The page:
Hundreds of mourners have gathered at an historic central London church for the funeral of one of the last black RAF pilots to have fought in the Second World War.
Flight Sergeant Peter Brown died alone aged 96 at his home in Maida Vale, west London, in December last year.
His funeral service is being held at St Clement Danes Church on The Strand, central church of the RAF, which can seat 600 mourners.
Mr Brown had appeared destined for a low-key funeral at a 140-capacity chapel in Mortlake, south-west London, in March, until a council appeal to trace his relatives was picked up by historians, military researchers, genealogists, community groups and the media.
Relative Brooke Alexander had travelled more than 4,000 miles from the Jamaican capital Kingston to attend the funeral on Thursday.
Representatives from Caribbean community organisations and those who helped trace his relatives were also in attendance, as well as celebrities including Batman Begins and Outlander actor Colin McFarlane, Top Boy star Michael Ward.
Trevor Michael Georges, who plays Ed Bailey in Coronation Street, said: “When I heard about Peter, I thought it was a very sad situation and I had to come to pay my respects.
“As a youth I was actually going to join the RAF. I was in the cadet force. But at the last minute, for various reasons, I changed my mind and decided to become an actor.
“Around 6,000 Caribbeans joined in the war effort. In a situation where every little bit helps, he made a big contribution.”
Mr Brown, who was born in Jamaica in 1926, enlisted in the RAF Volunteer Reserve in September 1943 and became one of the so-called “Pilots of the Caribbean”, carrying out missions as a radio operator and gunner.
He is one of, if not the last, among this group to have died.
After the war ended, he re-enlisted in the RAF, working as a signaller before joining civilian life.
Westminster City Council leader Adam Hug said: “The national response to Peter Brown’s story has been overwhelming.
“The details of his life and subsequent search for relatives have truly captured the public imagination and moved people around the world.
“Our priority has always been to ensure Mr Brown receives a fitting, dignified send-off which allows those wishing to pay their respects the opportunity to do so.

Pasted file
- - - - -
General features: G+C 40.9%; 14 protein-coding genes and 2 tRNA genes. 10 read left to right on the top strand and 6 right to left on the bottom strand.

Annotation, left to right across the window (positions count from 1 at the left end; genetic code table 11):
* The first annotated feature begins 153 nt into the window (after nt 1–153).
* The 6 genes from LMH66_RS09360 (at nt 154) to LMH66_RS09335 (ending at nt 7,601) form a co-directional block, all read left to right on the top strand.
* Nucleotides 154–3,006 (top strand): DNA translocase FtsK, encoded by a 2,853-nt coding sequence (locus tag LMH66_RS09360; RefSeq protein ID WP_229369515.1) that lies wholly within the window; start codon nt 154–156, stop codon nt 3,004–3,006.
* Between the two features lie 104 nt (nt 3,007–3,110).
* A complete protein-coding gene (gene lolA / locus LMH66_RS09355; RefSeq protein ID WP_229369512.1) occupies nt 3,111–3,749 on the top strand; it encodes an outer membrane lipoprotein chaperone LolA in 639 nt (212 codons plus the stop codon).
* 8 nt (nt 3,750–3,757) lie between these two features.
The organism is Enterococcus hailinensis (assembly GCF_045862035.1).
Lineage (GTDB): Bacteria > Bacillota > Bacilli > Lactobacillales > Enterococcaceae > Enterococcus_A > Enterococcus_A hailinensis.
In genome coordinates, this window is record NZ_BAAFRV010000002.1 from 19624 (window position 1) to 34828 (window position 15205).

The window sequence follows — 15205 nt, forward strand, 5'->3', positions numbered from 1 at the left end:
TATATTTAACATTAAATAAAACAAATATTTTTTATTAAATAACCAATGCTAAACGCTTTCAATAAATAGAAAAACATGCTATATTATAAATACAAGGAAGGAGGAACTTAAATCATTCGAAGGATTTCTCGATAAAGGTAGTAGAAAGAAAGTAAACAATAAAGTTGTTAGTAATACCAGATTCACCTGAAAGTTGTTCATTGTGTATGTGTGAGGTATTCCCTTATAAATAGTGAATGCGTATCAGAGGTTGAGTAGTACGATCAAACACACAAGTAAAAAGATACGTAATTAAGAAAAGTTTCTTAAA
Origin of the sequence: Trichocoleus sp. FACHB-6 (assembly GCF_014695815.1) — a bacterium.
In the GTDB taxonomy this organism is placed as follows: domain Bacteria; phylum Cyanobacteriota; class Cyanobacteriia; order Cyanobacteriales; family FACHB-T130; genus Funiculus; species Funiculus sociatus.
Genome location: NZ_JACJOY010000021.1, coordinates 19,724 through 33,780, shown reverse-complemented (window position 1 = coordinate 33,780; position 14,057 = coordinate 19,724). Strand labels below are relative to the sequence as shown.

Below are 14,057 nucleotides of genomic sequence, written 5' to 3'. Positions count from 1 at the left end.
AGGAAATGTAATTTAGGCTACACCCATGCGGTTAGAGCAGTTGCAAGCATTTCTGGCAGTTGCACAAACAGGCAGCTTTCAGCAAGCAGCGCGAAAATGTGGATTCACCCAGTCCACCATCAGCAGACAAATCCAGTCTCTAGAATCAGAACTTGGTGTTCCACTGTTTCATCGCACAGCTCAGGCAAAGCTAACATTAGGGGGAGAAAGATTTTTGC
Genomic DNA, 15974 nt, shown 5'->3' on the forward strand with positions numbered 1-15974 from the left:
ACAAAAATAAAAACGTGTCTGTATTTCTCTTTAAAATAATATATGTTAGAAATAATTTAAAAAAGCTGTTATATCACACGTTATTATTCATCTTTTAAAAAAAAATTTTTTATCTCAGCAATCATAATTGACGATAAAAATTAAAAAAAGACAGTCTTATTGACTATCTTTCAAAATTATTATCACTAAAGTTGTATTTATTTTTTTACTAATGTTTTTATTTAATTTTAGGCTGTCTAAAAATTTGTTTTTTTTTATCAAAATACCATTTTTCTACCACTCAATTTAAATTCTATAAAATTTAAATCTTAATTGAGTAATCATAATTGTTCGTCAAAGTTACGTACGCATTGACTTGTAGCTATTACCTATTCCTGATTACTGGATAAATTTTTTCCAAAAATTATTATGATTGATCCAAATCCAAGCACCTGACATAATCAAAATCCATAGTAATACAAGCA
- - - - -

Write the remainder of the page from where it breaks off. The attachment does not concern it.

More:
“We are grateful to the RAF who have stepped in and provided a perfect venue to reflect Peter’s military service.
“We will continue to work with the RAF, community groups and well-wishers to ensure the service represents the many aspects of Mr Brown’s life.”
An RAF spokesperson said: “Flight Sergeant Brown is an example of the selfless contribution of all Commonwealth personnel who have served throughout the RAF’s history.
“We should never forget their sacrifices which have defended our freedom and kept us safe.”
Donald Campbell, 71, founder and director of The Forgotten Generations, a charity set up to archive information on British African and Caribbean people, said: “When I joined the Royal Air Force in the 1970s, I had no idea there were African and Caribbean people like Peter Brown who served in World War Two.”
Mr Campbell, who served in the RAF for 36 years, added: “I wish I’d known about people like Peter because it would have given me the confidence to say, my forebears fought for this country, some of them died, so I have a right to be here.
“There are so many Peter Browns out there whose stories are of benefit to future generations.”
Retired major Johanna Lewin, 64, chair of the Jamaica Branch of the Royal Air Forces Association, who helped track down Mr Brown’s family, said: “He’s a Jamaican, he’s a veteran and he served, yet he was almost unknown when he died.
“That’s unacceptable for anybody, much less somebody who served and fought and sacrificed for the freedoms that we appreciate today.
“Today is a celebration of Peter’s life and his service, and it’s symbolic of those African and Caribbean servicemen who to a large extent are forgotten.”